Scripps 0 0-0 0; Castillo 2 4-6 10; Roman 0 0-0 0; Rhyne 4
2-4 10; Tarin 0 0-0 0; Lozano 2 0-0 4. Totals 20 12-24 54.

Fort Davis 8 9 13 16 --46
Balmorhea 11 15 17 11 --54
Three-point goals: Fort Davis 1 (Sanchez), Balmorhea 2
(Castillo 2). Technical foul: Fort Davis, Moreland. Fouled
out: Fort Davis, Probe. Total fouls: Fort Davis 23,
Balmorhea 24.

Eagle girls in Sweetwater, boys 6th at Alpine

PECOS, Feb. 20 -- The Pecos Eagle girls are getting an early
look at one of the courses they'll be playing in District
4-4A competition, as they play today and Saturday in the
Sweetwater Invitational.

Pecos' girls are in the two-day tournament, while the boys
take this weekend off after competing in a one-day
tournament Tuesday in Alpine.

Coach Kim Anderson said his team finished sixth with a 347
score, with junior Casey Love taking medalist honors with a
76 score. Jason Salcido and Lee Lyles both shot 88s, while
Chris Ryan had a 95 and Michael O'Callaghan shot a 101 on
the Alpine course.

The tournament was the second of the season for the boys,
while the girls will be in their third tournament this
weekend. The Eagles finished fifth last Saturday at the Big
Spring Invitational out of a field of 23 teams, but three of
the four teams that placed ahead of their were district
rivals Big Spring, Andrews and Fort Stockton, though Pecos
did close the gap on the Prowlers last week.

The top two teams will advance to regionals in April
following the 54-hole district tournament. The final round
is scheduled for Sweetwater, so this weekend will give the
Eagles a look at the Mustangs' home course, though coach
Tina Hendrick said a couple of her `A' team players will
miss the tournament.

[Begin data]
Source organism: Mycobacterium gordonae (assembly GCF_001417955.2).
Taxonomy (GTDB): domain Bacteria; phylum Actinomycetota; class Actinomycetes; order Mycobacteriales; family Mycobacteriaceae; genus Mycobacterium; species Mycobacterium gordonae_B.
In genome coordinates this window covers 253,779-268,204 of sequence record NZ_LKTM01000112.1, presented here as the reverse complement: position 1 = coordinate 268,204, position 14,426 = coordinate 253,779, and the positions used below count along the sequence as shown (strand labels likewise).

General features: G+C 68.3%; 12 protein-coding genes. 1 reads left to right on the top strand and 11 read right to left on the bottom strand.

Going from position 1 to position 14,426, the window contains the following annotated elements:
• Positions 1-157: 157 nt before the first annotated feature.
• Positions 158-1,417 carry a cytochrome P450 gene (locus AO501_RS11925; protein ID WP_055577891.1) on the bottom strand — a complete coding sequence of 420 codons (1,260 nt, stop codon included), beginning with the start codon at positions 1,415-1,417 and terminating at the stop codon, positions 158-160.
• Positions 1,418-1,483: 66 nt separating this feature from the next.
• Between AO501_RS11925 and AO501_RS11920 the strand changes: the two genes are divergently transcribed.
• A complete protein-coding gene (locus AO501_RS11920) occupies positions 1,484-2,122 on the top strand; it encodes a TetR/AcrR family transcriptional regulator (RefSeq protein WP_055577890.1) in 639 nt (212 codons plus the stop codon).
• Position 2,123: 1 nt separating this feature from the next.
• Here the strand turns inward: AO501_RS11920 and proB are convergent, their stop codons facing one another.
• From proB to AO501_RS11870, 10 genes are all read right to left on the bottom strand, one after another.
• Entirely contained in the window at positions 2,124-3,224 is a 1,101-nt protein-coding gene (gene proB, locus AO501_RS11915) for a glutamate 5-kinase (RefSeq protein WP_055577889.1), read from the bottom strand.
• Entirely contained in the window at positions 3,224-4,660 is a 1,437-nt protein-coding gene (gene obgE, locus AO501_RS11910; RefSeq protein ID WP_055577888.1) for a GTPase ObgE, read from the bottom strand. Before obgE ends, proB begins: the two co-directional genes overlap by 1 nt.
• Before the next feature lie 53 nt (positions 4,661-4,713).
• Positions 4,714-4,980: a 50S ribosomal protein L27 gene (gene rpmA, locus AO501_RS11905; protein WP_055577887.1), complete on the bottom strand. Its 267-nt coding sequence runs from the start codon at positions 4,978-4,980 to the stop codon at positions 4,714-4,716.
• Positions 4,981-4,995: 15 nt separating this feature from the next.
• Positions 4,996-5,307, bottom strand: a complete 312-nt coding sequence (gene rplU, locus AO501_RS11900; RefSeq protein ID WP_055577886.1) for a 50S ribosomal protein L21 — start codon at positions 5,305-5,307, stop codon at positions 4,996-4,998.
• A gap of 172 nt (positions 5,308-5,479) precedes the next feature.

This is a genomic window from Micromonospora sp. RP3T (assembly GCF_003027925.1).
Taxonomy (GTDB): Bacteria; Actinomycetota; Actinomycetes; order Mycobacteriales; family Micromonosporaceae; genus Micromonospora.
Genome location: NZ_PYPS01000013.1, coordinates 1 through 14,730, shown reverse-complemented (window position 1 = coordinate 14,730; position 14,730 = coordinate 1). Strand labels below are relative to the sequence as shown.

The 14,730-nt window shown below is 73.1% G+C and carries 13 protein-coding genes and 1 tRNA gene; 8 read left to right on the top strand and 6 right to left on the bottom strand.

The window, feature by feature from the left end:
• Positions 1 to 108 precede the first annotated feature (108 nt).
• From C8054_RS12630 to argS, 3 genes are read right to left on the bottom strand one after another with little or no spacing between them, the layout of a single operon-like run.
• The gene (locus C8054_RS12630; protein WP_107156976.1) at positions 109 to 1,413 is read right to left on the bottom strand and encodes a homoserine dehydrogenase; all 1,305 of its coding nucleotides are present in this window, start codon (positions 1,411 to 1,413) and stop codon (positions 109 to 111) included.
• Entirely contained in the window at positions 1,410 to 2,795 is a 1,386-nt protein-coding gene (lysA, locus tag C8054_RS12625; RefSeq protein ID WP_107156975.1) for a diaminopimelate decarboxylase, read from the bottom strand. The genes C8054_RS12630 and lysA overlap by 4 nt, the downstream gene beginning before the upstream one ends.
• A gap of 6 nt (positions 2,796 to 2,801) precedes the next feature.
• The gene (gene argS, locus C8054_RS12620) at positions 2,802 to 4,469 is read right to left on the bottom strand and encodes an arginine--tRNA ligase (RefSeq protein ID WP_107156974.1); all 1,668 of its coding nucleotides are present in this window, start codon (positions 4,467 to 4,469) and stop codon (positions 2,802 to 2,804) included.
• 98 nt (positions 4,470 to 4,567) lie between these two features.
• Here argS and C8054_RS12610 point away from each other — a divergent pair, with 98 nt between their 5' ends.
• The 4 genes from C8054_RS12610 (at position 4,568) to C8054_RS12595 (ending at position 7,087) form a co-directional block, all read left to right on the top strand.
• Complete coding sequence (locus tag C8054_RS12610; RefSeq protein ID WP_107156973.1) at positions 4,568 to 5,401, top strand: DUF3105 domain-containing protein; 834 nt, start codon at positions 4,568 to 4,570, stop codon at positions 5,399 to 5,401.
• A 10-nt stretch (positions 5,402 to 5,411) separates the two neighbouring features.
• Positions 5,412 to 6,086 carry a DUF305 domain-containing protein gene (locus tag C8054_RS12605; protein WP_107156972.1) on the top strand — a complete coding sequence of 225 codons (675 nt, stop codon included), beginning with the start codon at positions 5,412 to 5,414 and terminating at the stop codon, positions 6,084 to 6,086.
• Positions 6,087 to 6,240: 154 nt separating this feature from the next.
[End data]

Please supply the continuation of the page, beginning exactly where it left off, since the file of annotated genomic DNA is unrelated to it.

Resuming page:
"I'm going to take a different group to Sweetwater this
weekend, because Amanda Stickels and Sarah Armstrong will be
at the UIL band contest," she said. "I'll take two others,
and I'm still looking at getting my 3-4-5 players set."

Eagles' track season opens

PECOS, Feb. 20 -- The 1998 track season gets underway for
the Pecos Eagles this afternoon in Fort Stockton, as they
compete in the Comanche Relays.

Finals will be today in some field events, plus the 3200
meter run, starting at 2:30 p.m., while the other field
event finals will take place Saturday morning and the
running finals will begin at 1 p.m. at Panther Stadium.

Along with the Eagles and Panthers, District 4-4A rival San
Angelo Lake View will also be in the Division II boys and
girls fields, along with new Class 5A school El Paso
Americas, and Class 3A's Monahans, Alpine and Presidio.

Pecos will have a chance to get a couple of early gold
medals today, with seniors Marisol Arenivas in the girls'
3200 and Jeff Brownlee in the boys shot put and discus. Both
were the District 4-4A runners-up in their events last year,
with Brownlee placing behind his brother Brian, who went on
to the state finals in Austin.

Coach Mike Ferrell is also hoping for strong results from
distance runner Billy Rodriguez, though he may not compete
in the 3200 meters this week, where he was edged out for
regionals by Lake View's Justin Haby a year ago. The Eagles'
1600 meter relay team should get a early test from Lake
View's mile relay squad.

Along with Arenivas, coach Lily Talamantez has regional
qualifier Penny Armstrong returning in the high jump, while
she'll be looking at a number of new runners in the 100, 200
and 400 meter dashes.

Lipinski claims Olympic skating gold

NAGANO, Japan, Feb. 20 (AP) -- Michelle was good, but Tara
was terrific.

Skating the program of her young life, 15-year-old Tara
Lipinski came from behind tonight to win the glamor gold of
the games, edging fellow American Michelle Kwan to win the
figure skating competition.

A day that had already seen one upset on ice, Canada losing
to the Czech Republic in hockey, ended with another when
Lipinski jumped and twirled her way to the gold medal.

``Eeeeeeeeeee,'' Lipinski screeched, jumping in the air in
glee as her winning scores were flashed.

The win gave the United States 13 medals in the Nagano
Games, matching the country's best total ever, in 1994 at

Kwan, skating first in the final group of six skaters,
appeared to have done enough to protect her short program
lead with a flowing yet slow-paced program.

Four skaters later, Lipinski wowed the judges with an
exuberant program that made her the youngest Olympic figure
skating winner ever.

``I can't believe it,'' she exclaimed, hugging her coaches.

It was the first 1-2 women's finish since the United States
did it with Tenley Albright and Carol Heiss in 1956. Lu Chen
of China won the bronze for the second Olympics in a row.

Earlier, the games that already had the Herminator got
another presence in the Dominator.